The biggest news from last night’s elections for New York credit unions isn’t the Republican takeover of the U.S. Senate. Rather, it is the fact that Senate Republicans appear to have gained a slim but decisive majority in the State Senate. If the preliminary results hold up, it appears that Senator Dean Skelos of Long Island won’t even need the five member Independent Democratic Caucus (IDC) to exercise control over New York’s Senate Chamber.
On a practical level, this means that the lines of power in Albany are clearer than they have been in years. For decades, Republicans ruled the State Senate and acted as a counterbalance to the overwhelmingly Democratic Assembly and the occasional Democratic Governor. In recent years, the model appeared to be changing. Republicans only kept control by entering into a coalition with the IDC. In addition, it appeared that Republican strong holds in Long Island and the mid-Hudson were fading away.
These long term trends may continue, but they’ve been arrested, at least for this election cycle. Republicans cruised to victory on Long Island, picked up an open seat in the Hudson Valley (Terrence Murphy), flipped a seat in Hudson Valley (Susan Serino beat Terry Gipson), won a hotly contested capital region race (George Amedore defeated Cecilia Tkacyzk) and flipped a seat in the Rochester area (Richard Funke beat Ted O’Brien). To me, the remarkable thing is not only that the Republicans reclaimed the Senate majority, but that it was so decisive. In recent years, no election cycle has been complete without a drawn out legal battle. But this year heading into a new legislative session, we have a re-elected Governor and, in all likelihood, a single majority leader. Here is a great site recapping election results.
As for the national election results, to me the real question isn’t so much who has the majority, but what they want to do with it. The American public has been playing ideological ping pong since the beginning of the 21st Century. The result has been an increasingly dysfunctional Congress more interested in ideological posturing than getting anything useful accomplished. I actually think that President Obama has more flexibility to strike deals with U.S. Senate Republicans than he would if the Democrats held on to a slim majority. Maybe, just maybe, it is in the interest of both Congress and the President to get something accomplished. Otherwise, we have another two years of political atrophy while the political class awaits the results of the next decisive election,. The problem is that there are no decisive elections in American politics.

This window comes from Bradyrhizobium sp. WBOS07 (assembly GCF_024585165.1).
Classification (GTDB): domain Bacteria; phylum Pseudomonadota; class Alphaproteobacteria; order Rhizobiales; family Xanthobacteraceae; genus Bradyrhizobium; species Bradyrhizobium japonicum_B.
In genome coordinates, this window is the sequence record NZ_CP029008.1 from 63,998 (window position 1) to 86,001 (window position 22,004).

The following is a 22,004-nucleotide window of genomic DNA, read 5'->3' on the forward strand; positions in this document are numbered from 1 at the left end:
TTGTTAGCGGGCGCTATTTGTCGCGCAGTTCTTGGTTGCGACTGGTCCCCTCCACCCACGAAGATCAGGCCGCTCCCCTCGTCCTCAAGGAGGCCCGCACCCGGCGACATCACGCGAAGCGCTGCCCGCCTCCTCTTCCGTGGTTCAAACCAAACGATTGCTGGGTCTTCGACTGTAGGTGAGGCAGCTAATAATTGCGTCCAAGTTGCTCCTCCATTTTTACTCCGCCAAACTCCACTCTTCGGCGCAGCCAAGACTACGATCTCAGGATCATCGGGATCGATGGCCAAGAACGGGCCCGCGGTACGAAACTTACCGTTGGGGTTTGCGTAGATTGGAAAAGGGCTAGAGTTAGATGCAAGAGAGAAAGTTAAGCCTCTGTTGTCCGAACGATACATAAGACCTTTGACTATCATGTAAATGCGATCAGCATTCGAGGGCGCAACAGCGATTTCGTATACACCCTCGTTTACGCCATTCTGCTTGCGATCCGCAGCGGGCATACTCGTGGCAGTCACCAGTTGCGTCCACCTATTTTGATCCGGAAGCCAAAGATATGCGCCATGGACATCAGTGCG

The Federal Financial Institutions Examination Council (FFIEC), which reflects the combined wisdom of all the financial regulators including the NCUA, released a “statement” yesterday in which it strongly recommended that financial institutions participate in the Financial Services Information Sharing and Analysis Center (FS-ISAC) as part of their efforts to enhance the cyber security of their institutions. The call for greater information sharing is the biggest takeaway from a report and statement the FFEIC released yesterday based on an assessment of the steps that 500 financial institutions are taking to deal with cyber threats.
Although regulators stressed that the report’s observations were not to be treated as official Guidance, don’t believe them, they may not be binding on you, but they easily could be required of you in the near future. Plus, the report provides some great advice to help develop a more robust cyber security program. For example, the report is filled with questions that board members and executives should be asking about their cyber security preparedness and steps that institutions should consider taking to mitigate risk. Among the questions that boards should be asking are:
- What is the process for ensuring ongoing and routine discussions by the board and senior management about cyber threats and vulnerabilities to our financial institution?
- How is accountability determined for managing cyber risks across our financial
institution? Does this include management’s accountability for business decisions that may introduce new cyber risks?
- What is the process for ensuring ongoing employee awareness and effective response to cyber risks?
What I would suggest doing is actually asking yourself these and the other questions outlined in the report and see what vulnerabilities your credit union has and can realistically guard against given its size and sophistication. Furthermore, ask these questions at least once a year. Cyber security is a dynamic threat and has to be monitored constantly.
As for getting involved with FS-ISAC, this organization is designed to get information about cyber threats out to financial institutions as quickly as possible and act as a repository of emerging cyber threats. Here is a link to the site: https://www.fsisac.com/